Why America is Thanking Truckers During the Coronavirus
Truck drivers have been working around the clock to help support the shifting demand for food, medical supplies, and other essential items during the Coronavirus pandemic. The government instruction to stay at home whenever possible, has had a sizable impact on the American economy. One result of so many people staying home, and non-essential businesses being closed, is that demand for certain items like retail products have been in steady decline. This has created an issue of one-way supply-chain flow, meaning that freight companies can easily load and fill 18 wheelers all the way up at manufacturing hubs across America, but don’t have anything to pick up once they arrive at smaller towns and cities. This causes trucks to be half-empty, or totally empty on their return trips, creating huge efficiency losses for shippers and freight companies. This has truckers working longer, harder hours— something that Americans desperately need, are respectful of, and thankful for.
People Everywhere Take Note of Trucker’s Contributions
American citizens have been reaching out all over the country to express their gratitude and support for everything that truck drivers have done to aid the country in this difficult time. Many social media users are using the hashtag “thankatrucker” to reach the drivers on the road with positive words, or offers to repay the truckers for their hard work. While most drivers have experienced increased difficulty on the road as a result of many restaurants and rest stops being closed, there are many establishments that are doing their part to make sure truckers can continue to work in relative comfort. Those that have taken steps to ethically resume operation with COVID-19 in mind are using social media to tell truckers that they’re open for business, and in some cases, hoping to repay truck drivers for all of their hard work with free food and shelter.
The Iowa Motor Truck Association provided 1,000 complimentary boxed lunches for truck drivers last week, at two different weigh stations on I-80. The distribution was set up as a “drive through/drive by” scenario to comply with CDC guidelines, enabling the Truck Association to do some good for truckers at work without risking worsening the pandemic. Texas residents offered free takeaway bar-b-que to truckers in their area, serving dozens until their supplies ran out. On Interstate 40 in Jackson, Tennessee, local residents handed out box lunches with sandwiches to truckers on the road.
What Truckers Do to Keep America Going
Most people have seen first-hand the impact that the pandemic has had on the supplies at their local grocery. Stockpiling behavior has resulted in an absence of non-perishable food, sanitation items, and toilet paper on many supermarket shelves— leaving some people who didn’t make it to the store in time low on essential supplies. This has greatly changed how the American supply chain functions, as there’s suddenly a huge increase in demand for emergency medical supplies like masks, ventilators, and soap. These items need to be transported from manufacturers to medical treatment centers, while the raw materials required (paper, plastic, and alcohol, for example) need to reach the factory in time for production to resume on track.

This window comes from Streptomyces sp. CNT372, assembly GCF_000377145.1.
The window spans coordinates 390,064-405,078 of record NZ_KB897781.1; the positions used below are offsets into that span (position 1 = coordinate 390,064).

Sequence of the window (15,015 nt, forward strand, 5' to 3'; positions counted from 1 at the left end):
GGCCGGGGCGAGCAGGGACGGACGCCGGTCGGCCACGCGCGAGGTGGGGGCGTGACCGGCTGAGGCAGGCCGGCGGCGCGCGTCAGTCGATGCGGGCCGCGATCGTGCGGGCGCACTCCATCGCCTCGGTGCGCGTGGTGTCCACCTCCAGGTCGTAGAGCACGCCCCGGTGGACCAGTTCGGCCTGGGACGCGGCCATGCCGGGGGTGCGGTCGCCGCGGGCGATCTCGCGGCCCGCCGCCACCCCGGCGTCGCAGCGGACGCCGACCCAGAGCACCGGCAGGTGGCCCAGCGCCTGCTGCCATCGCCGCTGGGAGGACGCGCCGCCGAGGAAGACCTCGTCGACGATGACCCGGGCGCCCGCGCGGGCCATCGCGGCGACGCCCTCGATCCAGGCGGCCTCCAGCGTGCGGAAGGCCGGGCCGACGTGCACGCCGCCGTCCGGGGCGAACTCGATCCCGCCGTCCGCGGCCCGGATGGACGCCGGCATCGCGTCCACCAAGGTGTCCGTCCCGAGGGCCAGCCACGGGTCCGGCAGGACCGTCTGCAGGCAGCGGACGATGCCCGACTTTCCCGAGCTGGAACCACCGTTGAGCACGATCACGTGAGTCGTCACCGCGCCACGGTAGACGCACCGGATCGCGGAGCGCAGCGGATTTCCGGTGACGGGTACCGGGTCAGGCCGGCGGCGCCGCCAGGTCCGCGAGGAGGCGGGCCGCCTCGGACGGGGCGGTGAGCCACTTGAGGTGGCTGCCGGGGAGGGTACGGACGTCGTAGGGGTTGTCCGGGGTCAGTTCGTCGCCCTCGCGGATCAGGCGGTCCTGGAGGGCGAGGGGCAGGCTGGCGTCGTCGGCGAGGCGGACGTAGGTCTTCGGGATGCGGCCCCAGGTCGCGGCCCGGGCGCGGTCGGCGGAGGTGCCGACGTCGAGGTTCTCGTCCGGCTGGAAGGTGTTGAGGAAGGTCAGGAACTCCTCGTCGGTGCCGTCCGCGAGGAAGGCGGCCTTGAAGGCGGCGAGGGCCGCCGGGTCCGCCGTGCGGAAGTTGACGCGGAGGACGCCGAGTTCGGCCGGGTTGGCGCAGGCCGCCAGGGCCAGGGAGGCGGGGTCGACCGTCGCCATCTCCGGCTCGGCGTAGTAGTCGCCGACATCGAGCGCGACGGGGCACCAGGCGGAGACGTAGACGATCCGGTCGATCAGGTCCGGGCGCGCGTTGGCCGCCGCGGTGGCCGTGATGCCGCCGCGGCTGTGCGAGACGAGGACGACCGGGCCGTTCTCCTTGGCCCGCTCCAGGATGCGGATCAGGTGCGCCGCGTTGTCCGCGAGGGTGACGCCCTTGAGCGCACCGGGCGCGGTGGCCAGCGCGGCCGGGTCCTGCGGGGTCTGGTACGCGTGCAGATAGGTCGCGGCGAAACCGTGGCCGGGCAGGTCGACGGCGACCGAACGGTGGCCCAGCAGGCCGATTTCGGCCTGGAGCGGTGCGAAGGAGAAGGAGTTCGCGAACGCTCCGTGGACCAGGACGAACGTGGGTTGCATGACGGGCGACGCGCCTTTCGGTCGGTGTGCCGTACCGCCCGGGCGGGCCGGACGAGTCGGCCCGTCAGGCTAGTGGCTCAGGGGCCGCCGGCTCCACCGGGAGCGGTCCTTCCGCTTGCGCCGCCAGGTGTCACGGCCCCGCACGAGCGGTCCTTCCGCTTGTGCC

The Truck Driver Experience During COVID-19
This has resulted in huge changes to the trucker way of life. The Department of Transportation has taken a great number of steps to ensure that truckers get to stay on the road, which include allowing drivers delivering essential supplies to stay on the road for longer periods of time. This is great for Americans, but dangerous for truck drivers overall, unfortunately. Many truck drivers don’t feel as if they have a choice in the matter and are very concerned about contracting COVID-19.
In an email, one truck driver stated that the pandemic “has been pretty difficult for [him] as a truck driver because truck stops aren’t stocked with cleaning supplies. Because he comes into contact with people all over the western United States, his anxiety level has been growing since he’s down to his last half-bottle of hand sanitizer.” According to a study by the American Center for Disease Control, 38% of truckers don’t have health insurance, meaning that it’s likely they’ll receive inferior care compared to those who have insurance and potentially suffer significant financial hardship if the contract the virus.
How You Can Help America
The country is still facing a national shortage of truck drivers, making it a perfect time to do your part and become an owner/operator. If you’ve lost your job due to the Coronavirus, it might be worth considering helping America stay afloat by joining the freight industry. Unemployment is at an all time high for recent decades, making it especially important for the labor force to shift towards industries that are thriving in the epidemic.
If you’re interested in getting started as an owner/operator, contact us to get on the road to financial independence. If you’re interested in helping other truck drivers, don’t forget national truck driver appreciation week, and make sure to reach out to the truck drivers in your community— many are in need of food, shelter, or just good conversation. From all of us at Mission Financial, thank you to all the truck drivers at work in Americ